Rory McIlroy hopes Muirfield will " see some sense" and reconsider its membership policy, while the chief executive of the Ladies European Tour has described the ongoing debate about gender equality in golf as "embarrassing".
After a vote on accepting women members narrowly failed to achieve the two-thirds majority required, the R&A announced that the Scottish course would no longer be considered to host the game's oldest major championship.
McIlroy missed the cut the last time Muirfield staged the Open in 2013 and described his own play as ''brain dead'' following an opening 79, but lifted the Claret Jug at Hoylake 12 months later.
" I probably had the worst professional week of my career at Muirfield, so I don't feel that bad not going back to be honest. My memories of Muirfield aren't very good," said McIlroy, who also wants to see Portmarnock change its male-only membership policy so it can stage the Irish Open.
"They can do what they want but in this day and age it's not right to host the world's biggest tournament at a place that does not allow women to become members. Hopefully they can see some sense and we can get it back there one day.
"The R&A did the right thing. It's 2016 and we have to move with the times. It's taken long enough.
"Bigger picture, it's a great golf course, but there's so many other great golf courses that we play on the Open rota that we're not going to miss one."
LET chief Ivan Khodabakhsh cannot believe the issue is still having to be discussed.
"We are in the 21st century. Even having this discussion is embarrassing," he told BBC Radio 5 Live.
"Let's just put it behind us and move on. Certainly the Ladies European Tour won't ever have a tournament in a club which is male-only.
"Let us just put the decision of Muirfield aside as a private club. They can decide what they want to do but they can't have the exposure in the world the way they want it.
"But I have to say at the same time I'm very pleased about the R&A's decision. The R&A has been a huge supporter of the Ladies European Tour and the women's golf game.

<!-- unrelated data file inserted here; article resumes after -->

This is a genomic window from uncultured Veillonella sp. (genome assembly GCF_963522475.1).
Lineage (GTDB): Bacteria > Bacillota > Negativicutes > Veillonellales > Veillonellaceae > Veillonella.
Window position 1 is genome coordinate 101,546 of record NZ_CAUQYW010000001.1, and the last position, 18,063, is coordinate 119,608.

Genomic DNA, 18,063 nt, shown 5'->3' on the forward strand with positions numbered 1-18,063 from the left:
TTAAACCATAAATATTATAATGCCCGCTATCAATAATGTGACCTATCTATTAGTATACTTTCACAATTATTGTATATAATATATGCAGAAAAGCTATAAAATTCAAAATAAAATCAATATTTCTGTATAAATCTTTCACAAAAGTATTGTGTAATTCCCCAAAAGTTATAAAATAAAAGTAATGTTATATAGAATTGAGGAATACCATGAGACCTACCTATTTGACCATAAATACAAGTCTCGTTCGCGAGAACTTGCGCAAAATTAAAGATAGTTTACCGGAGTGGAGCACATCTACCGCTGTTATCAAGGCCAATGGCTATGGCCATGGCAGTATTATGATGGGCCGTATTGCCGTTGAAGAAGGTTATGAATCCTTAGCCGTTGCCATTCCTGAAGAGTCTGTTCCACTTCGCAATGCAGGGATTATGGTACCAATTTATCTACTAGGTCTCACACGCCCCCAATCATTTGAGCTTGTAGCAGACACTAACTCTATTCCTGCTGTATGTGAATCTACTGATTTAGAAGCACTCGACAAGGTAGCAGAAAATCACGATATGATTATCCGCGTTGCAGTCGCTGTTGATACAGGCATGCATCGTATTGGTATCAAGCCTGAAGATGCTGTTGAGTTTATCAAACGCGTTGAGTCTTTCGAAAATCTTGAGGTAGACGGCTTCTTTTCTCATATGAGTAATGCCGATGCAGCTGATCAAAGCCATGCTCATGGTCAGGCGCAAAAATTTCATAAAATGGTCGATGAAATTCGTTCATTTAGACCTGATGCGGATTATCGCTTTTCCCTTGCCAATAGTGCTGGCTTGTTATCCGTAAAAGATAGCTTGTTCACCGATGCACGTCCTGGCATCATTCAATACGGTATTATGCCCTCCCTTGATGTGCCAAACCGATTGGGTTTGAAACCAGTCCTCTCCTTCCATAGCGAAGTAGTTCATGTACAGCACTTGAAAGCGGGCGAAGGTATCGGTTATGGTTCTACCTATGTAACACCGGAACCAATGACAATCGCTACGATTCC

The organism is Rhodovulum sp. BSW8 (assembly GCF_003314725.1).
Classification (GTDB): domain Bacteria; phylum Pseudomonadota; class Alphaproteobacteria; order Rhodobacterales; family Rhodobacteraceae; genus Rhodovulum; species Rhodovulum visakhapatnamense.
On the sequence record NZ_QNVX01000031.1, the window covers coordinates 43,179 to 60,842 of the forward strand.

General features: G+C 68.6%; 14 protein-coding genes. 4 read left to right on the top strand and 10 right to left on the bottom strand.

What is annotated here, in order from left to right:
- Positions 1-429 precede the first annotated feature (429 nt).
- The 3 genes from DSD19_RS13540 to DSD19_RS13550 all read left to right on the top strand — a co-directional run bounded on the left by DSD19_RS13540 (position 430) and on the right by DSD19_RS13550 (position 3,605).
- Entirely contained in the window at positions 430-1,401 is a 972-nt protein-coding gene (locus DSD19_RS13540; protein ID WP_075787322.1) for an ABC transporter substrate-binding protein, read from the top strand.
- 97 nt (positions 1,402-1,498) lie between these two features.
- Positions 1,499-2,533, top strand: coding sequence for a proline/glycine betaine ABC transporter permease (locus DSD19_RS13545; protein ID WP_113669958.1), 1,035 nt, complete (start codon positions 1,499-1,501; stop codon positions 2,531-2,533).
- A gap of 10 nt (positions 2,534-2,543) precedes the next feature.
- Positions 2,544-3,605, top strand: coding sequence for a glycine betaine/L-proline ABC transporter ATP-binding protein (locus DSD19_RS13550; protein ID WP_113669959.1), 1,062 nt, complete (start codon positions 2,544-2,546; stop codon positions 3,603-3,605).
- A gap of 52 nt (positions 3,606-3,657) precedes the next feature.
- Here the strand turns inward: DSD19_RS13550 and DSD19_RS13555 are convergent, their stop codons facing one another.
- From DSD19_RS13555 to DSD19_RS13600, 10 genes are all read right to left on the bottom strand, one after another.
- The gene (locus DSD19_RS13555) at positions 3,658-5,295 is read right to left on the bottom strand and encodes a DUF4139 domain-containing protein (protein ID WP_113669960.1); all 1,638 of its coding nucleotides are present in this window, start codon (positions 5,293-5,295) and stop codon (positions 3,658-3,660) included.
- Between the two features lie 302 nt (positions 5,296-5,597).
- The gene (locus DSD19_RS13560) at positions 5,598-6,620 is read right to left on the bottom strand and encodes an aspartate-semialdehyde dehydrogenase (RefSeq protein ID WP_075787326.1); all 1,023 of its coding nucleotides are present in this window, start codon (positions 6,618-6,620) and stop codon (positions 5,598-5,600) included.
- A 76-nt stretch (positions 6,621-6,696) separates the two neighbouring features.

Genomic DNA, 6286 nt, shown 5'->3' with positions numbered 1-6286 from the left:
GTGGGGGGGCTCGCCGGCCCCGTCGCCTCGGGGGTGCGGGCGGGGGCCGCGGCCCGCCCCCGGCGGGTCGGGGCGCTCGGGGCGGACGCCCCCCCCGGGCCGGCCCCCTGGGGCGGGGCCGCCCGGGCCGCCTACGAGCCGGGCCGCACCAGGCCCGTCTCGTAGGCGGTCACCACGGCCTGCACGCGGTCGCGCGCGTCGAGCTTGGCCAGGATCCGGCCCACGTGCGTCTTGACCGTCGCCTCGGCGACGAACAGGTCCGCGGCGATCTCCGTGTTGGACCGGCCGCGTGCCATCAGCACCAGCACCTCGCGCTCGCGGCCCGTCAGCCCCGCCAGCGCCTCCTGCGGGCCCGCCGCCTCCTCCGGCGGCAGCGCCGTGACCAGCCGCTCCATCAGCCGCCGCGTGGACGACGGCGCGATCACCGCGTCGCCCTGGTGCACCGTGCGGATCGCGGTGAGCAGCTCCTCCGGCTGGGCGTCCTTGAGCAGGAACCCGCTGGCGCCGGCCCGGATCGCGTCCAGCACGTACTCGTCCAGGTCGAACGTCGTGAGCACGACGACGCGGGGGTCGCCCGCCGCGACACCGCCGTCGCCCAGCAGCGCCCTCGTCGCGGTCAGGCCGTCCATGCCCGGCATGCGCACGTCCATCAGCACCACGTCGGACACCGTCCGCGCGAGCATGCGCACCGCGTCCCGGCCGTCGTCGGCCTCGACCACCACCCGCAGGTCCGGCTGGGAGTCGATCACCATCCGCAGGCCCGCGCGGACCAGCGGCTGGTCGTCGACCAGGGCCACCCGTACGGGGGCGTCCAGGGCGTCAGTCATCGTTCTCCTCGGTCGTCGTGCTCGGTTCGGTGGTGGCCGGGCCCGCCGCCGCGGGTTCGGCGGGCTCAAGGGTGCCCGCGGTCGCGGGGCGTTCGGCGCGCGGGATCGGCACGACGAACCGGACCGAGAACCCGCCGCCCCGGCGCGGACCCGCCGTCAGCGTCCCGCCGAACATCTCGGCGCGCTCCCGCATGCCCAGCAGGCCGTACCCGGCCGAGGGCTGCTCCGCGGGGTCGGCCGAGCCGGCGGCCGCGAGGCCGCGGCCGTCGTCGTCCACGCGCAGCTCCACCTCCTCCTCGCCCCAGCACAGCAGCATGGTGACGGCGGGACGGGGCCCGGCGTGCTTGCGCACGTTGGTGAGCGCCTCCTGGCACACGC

"Scotland as well, which is hosting the Solheim Cup in 2019, has shown very clearly how they support the women's agenda and the women's sport agenda."
Muirfield has staged the Open 16 times and produced a who's who of champions, including Gary Player, Jack Nicklaus, Lee Trevino, Tom Watson, Nick Faldo (twice), Ernie Els and Phil Mickelson.
Player echoed McIlroy's sentiments, writing on Twitter: "As much as I love and respect Muirfield as a club where I won the Open, I totally agree with the R&A that staging the championship at any venue that does not admit women is simply unacceptable.
"I hope Muirfield will reconsider their position soon and continue hosting one of the world's greatest golf events."
Of the 648 members who were eligible to vote, 616 took part with 397 voting in favour of accepting women and 219 against. A total of 411 yes votes was required.
Royal Troon is the only remaining Open venue that retains a male-only membership and will host this year's tournament in July. The club is currently reviewing its membership policy with a decision expected towards the end of the year.
Henry Fairweather, captain of the Honourable Company of Edinburgh Golfers (HCEG), which owns and runs Muirfield, said policy is decided by the club's members.
"The Honourable Company is a members' club, and, as such, the members decide the rules of the club, including its membership policy," Fairweather said.
"Women will continue to be welcome at Muirfield on the course and in the clubhouse as guests and visitors, as they have been for many years."